There are some noteworthy quotes which, although written in the context of innovation, apply equally, if not even more to selling and sales management.
"Psychologist Karen Horney (1885-1952) undertook groundbreaking work on optimism early in the twentieth century. She discovered that most people actually succeed when they decide, with full commitment, to accomplish something. Most of what people label as 'failure' according to her research, is a function of their doubts acting as traitors, causing them to withhold full commitment and give up too soon."
Ain't that the truth! I couldn't have said that better...here's another.
"As Edison phrased it, 'Nearly every man who develops an idea works it up to the point where it looks impossible, and then he gets discouraged.' He adds, 'Many of life's failures are people who did not realize how close they were to success when they gave up.'"
Ditto for that quote. One more...
"Dr. Martin Seligman, director of the University of Pennsylvania's Positive Psychology Center, and author of Learned Optimism, has researched optimism for more than thirty years. His work offers further confirmation of the validity of Edison's approach. According to Seligman, optimists get better results than pessimists in most areas of life. His research shows that optimists perform better at school, in relationships, on the athletic field, and at work....And optimists make significantly more money. All this is true despite the fact that pessimists are more skilled, according to Sligman, in their ability to analyze current problems accurately. For the pessimist, the optimist is someone who simply doesn't yet see the facts as they are. But despite the tendency to view the world through rose-colored glasses, numerous long-term studies confirm that better results emerge when we err on the side of optimism."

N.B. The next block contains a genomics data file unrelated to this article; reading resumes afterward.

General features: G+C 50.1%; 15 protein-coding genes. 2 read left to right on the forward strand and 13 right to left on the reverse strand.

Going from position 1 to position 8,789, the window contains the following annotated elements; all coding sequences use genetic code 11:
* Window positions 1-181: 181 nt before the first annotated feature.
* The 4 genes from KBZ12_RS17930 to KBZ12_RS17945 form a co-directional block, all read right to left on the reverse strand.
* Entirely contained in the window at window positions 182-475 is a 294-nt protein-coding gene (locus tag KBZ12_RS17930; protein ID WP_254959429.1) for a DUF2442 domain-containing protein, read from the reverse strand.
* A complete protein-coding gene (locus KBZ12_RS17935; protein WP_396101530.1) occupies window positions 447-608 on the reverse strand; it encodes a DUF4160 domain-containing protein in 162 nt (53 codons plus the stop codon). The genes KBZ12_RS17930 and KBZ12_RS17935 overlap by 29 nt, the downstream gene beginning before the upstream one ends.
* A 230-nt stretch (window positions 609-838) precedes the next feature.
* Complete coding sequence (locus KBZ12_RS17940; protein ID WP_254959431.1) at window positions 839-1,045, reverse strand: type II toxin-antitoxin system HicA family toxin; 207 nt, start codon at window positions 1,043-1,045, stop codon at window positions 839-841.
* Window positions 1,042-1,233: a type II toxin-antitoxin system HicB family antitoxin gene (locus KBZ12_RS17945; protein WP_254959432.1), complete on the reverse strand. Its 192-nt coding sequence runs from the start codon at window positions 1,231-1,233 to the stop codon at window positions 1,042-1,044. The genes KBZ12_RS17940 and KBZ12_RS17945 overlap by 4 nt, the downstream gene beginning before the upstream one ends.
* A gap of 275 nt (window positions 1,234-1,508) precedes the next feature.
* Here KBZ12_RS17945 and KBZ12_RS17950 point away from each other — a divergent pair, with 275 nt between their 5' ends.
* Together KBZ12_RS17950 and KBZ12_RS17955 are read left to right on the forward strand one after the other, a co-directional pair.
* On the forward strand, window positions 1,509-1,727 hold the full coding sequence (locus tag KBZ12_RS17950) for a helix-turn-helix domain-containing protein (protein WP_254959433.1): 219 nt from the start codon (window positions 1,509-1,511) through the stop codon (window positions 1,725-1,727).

I'm not an optimist or a pessimist. I tend to be a be a realist. Relating the aforementioned quotes to selling, I believe that optimists find it difficult to challenge people. I can easily slide over to the pessimistic side when necessary, like when it's time to debrief a salesperson on a recent call. It's difficult to punch holes or question a salesperson's account of a call if you are an optimist. Optimists often become overexcited and set unrealistic expectations about the likely outcome of an opportunity. I believe you must be able to slide back and forth between optimism and pessimism. Get yourself motivated and excited, be realistic about what's happening, and challenge people when what you hear doesn't sound right. What are your thoughts?